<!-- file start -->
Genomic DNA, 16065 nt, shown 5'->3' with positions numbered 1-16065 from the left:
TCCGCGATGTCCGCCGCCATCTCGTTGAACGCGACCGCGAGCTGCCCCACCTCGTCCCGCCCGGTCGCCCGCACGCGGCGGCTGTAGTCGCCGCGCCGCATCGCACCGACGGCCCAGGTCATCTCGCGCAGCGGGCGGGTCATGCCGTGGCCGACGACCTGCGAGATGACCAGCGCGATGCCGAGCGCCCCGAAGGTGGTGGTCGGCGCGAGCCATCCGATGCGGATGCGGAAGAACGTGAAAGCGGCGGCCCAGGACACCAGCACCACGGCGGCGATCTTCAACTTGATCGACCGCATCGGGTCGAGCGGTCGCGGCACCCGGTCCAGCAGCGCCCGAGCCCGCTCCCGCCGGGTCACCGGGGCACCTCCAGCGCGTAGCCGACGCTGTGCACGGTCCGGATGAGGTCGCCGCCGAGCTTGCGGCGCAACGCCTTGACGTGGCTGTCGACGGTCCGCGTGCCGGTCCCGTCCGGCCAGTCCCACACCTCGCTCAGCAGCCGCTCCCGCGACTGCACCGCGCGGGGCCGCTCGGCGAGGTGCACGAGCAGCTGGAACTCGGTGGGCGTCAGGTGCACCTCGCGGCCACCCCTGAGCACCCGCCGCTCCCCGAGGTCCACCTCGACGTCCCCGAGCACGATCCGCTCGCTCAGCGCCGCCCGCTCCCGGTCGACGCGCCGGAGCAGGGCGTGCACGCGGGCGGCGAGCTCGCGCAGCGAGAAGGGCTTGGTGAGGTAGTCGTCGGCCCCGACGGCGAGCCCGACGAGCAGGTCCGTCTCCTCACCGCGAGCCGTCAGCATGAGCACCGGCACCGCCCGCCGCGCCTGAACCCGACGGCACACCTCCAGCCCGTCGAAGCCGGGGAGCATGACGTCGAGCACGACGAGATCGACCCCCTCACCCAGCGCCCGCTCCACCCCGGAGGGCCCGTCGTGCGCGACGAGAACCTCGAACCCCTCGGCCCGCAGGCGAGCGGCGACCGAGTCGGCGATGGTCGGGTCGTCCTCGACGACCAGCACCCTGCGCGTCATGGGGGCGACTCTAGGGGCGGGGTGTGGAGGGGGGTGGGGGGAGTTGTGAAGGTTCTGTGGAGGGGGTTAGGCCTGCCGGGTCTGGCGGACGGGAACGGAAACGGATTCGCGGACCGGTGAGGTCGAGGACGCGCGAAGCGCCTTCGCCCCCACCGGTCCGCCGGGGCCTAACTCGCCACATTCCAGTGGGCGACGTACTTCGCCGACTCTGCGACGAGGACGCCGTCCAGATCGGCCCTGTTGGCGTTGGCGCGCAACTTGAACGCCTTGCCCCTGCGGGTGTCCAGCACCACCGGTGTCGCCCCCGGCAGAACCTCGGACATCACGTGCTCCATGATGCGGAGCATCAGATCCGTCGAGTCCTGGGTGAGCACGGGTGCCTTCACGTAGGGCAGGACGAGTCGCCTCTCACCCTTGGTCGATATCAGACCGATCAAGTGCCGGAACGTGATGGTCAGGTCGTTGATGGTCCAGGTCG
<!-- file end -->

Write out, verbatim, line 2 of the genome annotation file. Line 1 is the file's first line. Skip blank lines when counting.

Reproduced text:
TCCGCGATGTCCGCCGCCATCTCGTTGAACGCGACCGCGAGCTGCCCCACCTCGTCCCGCCCGGTCGCCCGCACGCGGCGGCTGTAGTCGCCGCGCCGCATCGCACCGACGGCCCAGGTCATCTCGCGCAGCGGGCGGGTCATGCCGTGGCCGACGACCTGCGAGATGACCAGCGCGATGCCGAGCGCCCCGAAGGTGGTGGTCGGCGCGAGCCATCCGATGCGGATGCGGAAGAACGTGAAAGCGGCGGCCCAGGACACCAGCACCACGGCGGCGATCTTCAACTTGATCGACCGCATCGGGTCGAGCGGTCGCGGCACCCGGTCCAGCAGCGCCCGAGCCCGCTCCCGCCGGGTCACCGGGGCACCTCCAGCGCGTAGCCGACGCTGTGCACGGTCCGGATGAGGTCGCCGCCGAGCTTGCGGCGCAACGCCTTGACGTGGCTGTCGACGGTCCGCGTGCCGGTCCCGTCCGGCCAGTCCCACACCTCGCTCAGCAGCCGCTCCCGCGACTGCACCGCGCGGGGCCGCTCGGCGAGGTGCACGAGCAGCTGGAACTCGGTGGGCGTCAGGTGCACCTCGCGGCCACCCCTGAGCACCCGCCGCTCCCCGAGGTCCACCTCGACGTCCCCGAGCACGATCCGCTCGCTCAGCGCCGCCCGCTCCCGGTCGACGCGCCGGAGCAGGGCGTGCACGCGGGCGGCGAGCTCGCGCAGCGAGAAGGGCTTGGTGAGGTAGTCGTCGGCCCCGACGGCGAGCCCGACGAGCAGGTCCGTCTCCTCACCGCGAGCCGTCAGCATGAGCACCGGCACCGCCCGCCGCGCCTGAACCCGACGGCACACCTCCAGCCCGTCGAAGCCGGGGAGCATGACGTCGAGCACGACGAGATCGACCCCCTCACCCAGCGCCCGCTCCACCCCGGAGGGCCCGTCGTGCGCGACGAGAACCTCGAACCCCTCGGCCCGCAGGCGAGCGGCGACCGAGTCGGCGATGGTCGGGTCGTCCTCGACGACCAGCACCCTGCGCGTCATGGGGGCGACTCTAGGGGCGGGGTGTGGAGGGGGGTGGGGGGAGTTGTGAAGGTTCTGTGGAGGGGGTTAGGCCTGCCGGGTCTGGCGGACGGGAACGGAAACGGATTCGCGGACCGGTGAGGTCGAGGACGCGCGAAGCGCCTTCGCCCCCACCGGTCCGCCGGGGCCTAACTCGCCACATTCCAGTGGGCGACGTACTTCGCCGACTCTGCGACGAGGACGCCGTCCAGATCGGCCCTGTTGGCGTTGGCGCGCAACTTGAACGCCTTGCCCCTGCGGGTGTCCAGCACCACCGGTGTCGCCCCCGGCAGAACCTCGGACATCACGTGCTCCATGATGCGGAGCATCAGATCCGTCGAGTCCTGGGTGAGCACGGGTGCCTTCACGTAGGGCAGGACGAGTCGCCTCTCACCCTTGGTCGATATCAGACCGATCAAGTGCCGGAACGTGATGGTCAGGTCGTTGATGGTCCAGGTCG